Each time the time period calculator 908 determines a time period during which no new information intended for the mobile station MS1 will be transmitted, the controller 800 (see FIG. 8) determines how that time period will be used. If the controller 800 determines that the time period should be used to reduce power consumption, a power up timer is set and the frequency synthesizer 807 as well as the AMPS Rx block 806, except the timing unit 906, is powered down. When the power up timer expires at the end of the time period, the frequency synthesizer 807 and AMPS Rx block 806 is powered up again. The power up timer may be a separate timer or a timer built into the controller 800.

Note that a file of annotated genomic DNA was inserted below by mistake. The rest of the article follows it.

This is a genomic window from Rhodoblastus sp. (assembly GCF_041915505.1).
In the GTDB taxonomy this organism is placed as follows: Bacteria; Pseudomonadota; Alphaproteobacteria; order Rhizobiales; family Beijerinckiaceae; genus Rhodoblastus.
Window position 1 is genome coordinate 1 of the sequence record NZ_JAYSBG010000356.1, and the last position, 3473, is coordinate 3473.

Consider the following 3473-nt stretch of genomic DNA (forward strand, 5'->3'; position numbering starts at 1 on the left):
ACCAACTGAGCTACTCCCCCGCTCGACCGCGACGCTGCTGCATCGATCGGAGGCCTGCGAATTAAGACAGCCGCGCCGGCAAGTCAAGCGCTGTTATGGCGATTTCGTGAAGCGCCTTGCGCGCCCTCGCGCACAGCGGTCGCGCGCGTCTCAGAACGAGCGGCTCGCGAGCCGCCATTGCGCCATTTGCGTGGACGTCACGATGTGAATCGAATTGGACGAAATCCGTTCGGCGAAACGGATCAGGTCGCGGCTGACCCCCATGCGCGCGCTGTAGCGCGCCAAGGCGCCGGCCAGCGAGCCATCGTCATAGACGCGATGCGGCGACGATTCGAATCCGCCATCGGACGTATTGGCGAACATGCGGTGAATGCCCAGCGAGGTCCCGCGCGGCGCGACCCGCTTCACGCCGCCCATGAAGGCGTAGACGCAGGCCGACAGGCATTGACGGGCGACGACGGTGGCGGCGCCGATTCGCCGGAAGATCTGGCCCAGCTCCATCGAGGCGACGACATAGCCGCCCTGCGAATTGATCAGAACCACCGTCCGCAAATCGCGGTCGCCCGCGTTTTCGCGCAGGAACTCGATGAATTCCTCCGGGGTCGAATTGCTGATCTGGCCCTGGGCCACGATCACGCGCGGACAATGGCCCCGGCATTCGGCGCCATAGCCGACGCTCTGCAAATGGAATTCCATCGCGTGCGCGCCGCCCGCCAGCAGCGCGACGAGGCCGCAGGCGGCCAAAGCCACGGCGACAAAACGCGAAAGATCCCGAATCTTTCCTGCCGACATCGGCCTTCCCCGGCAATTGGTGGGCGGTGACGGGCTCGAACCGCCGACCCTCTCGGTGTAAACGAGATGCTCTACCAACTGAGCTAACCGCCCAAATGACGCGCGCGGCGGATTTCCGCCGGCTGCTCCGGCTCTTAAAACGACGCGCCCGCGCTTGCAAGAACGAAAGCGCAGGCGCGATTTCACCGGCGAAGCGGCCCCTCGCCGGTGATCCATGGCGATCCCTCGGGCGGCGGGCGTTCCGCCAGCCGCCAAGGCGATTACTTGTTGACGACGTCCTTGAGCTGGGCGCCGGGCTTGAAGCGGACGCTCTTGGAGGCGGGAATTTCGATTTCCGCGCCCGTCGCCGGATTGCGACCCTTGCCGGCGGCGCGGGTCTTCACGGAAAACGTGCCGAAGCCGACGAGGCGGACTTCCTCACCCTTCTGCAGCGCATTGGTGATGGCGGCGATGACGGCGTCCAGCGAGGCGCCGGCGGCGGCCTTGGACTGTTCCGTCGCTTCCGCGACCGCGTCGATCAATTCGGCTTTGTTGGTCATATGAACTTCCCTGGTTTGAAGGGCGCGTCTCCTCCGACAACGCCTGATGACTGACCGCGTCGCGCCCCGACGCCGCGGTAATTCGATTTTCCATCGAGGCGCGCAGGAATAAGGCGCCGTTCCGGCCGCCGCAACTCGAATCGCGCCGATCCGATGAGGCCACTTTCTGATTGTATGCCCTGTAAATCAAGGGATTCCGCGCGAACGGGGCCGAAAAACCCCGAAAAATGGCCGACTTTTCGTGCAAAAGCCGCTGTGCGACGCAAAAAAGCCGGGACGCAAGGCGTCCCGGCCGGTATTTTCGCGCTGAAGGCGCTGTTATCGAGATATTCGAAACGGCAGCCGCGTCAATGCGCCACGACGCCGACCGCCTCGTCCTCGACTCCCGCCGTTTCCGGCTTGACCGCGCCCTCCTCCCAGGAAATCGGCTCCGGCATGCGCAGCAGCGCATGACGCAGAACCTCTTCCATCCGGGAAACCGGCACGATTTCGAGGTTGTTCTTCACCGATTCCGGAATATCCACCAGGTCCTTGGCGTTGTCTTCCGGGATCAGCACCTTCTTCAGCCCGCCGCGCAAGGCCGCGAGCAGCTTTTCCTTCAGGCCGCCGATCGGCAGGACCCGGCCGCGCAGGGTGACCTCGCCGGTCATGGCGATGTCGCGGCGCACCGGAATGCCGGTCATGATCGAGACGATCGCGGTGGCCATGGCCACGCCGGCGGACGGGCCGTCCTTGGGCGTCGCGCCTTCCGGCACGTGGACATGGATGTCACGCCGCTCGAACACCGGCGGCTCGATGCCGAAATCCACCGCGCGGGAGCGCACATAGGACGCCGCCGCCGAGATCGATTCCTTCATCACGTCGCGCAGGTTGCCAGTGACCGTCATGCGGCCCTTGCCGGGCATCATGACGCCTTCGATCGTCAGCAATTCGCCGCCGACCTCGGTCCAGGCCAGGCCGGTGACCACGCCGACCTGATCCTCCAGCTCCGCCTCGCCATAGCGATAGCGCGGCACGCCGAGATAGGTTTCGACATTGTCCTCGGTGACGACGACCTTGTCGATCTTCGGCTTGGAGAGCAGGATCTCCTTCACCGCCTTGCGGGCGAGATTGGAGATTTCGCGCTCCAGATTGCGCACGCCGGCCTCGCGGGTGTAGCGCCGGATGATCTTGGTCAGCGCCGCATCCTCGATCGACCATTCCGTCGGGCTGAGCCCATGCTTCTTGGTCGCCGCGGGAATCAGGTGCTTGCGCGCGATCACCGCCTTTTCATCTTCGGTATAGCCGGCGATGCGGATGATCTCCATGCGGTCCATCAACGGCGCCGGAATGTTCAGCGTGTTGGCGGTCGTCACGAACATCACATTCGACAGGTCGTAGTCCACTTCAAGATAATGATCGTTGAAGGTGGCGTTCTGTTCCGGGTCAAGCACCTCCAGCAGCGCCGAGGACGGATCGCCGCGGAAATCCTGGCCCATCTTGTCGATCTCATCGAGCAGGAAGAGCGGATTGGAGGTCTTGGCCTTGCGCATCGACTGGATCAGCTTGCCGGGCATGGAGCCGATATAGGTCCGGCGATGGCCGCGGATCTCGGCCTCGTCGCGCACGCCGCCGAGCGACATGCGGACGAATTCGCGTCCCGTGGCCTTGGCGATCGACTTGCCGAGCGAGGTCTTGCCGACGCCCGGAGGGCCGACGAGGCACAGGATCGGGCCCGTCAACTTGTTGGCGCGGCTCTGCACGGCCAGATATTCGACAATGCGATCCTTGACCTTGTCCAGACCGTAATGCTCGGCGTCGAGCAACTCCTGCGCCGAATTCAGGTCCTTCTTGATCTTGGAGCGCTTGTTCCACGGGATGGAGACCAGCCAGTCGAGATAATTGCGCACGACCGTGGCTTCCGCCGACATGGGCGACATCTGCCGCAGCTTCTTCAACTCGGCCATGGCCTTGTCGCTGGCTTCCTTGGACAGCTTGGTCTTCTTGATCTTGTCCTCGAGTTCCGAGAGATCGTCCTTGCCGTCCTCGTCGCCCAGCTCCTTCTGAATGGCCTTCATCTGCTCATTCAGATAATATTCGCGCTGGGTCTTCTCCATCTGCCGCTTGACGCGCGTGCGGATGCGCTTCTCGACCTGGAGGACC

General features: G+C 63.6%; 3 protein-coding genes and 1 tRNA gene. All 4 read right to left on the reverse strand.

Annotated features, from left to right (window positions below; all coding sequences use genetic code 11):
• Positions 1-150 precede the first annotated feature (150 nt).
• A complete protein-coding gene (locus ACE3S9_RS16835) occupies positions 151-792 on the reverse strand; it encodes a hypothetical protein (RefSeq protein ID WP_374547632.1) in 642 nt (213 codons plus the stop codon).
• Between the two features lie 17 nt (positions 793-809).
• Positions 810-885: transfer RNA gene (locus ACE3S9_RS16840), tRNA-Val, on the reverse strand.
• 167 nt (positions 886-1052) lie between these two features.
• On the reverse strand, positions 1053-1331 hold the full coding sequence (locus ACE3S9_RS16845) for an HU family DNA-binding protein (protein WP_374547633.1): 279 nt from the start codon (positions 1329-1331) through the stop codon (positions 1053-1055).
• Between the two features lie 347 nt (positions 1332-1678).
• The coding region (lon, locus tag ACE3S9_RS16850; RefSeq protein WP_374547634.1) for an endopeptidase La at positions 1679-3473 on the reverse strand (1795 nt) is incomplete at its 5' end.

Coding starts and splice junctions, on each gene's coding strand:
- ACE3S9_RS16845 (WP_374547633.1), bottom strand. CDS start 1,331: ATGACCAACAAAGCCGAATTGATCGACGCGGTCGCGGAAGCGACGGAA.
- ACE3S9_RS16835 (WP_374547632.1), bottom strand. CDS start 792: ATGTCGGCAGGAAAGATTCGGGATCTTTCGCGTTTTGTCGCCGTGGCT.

If the controller determines that the time period shall be used to scan for PCS1900 control channels, the controller 800 orders power down of the AMPS Rx block 806 as described above, but also power up of the PCS1900 specific circuitry 812, 814 that is necessary to perform the scanning. The controller then schedules scanning of the PCS1900 frequency band for the PCS1900 control channels. This is basically performed in the same way as when an ordinary single mode PCS1900 mobile station is scanning for control channels. However, the time period only offers the dualmode PCS1900/AMPS mobile station MS1 a limited time for scanning. The mobile station MS1 can thus only scan part of the the PCS1900 frequency band at each scanning instance. The scanning is then continued at the next available time period.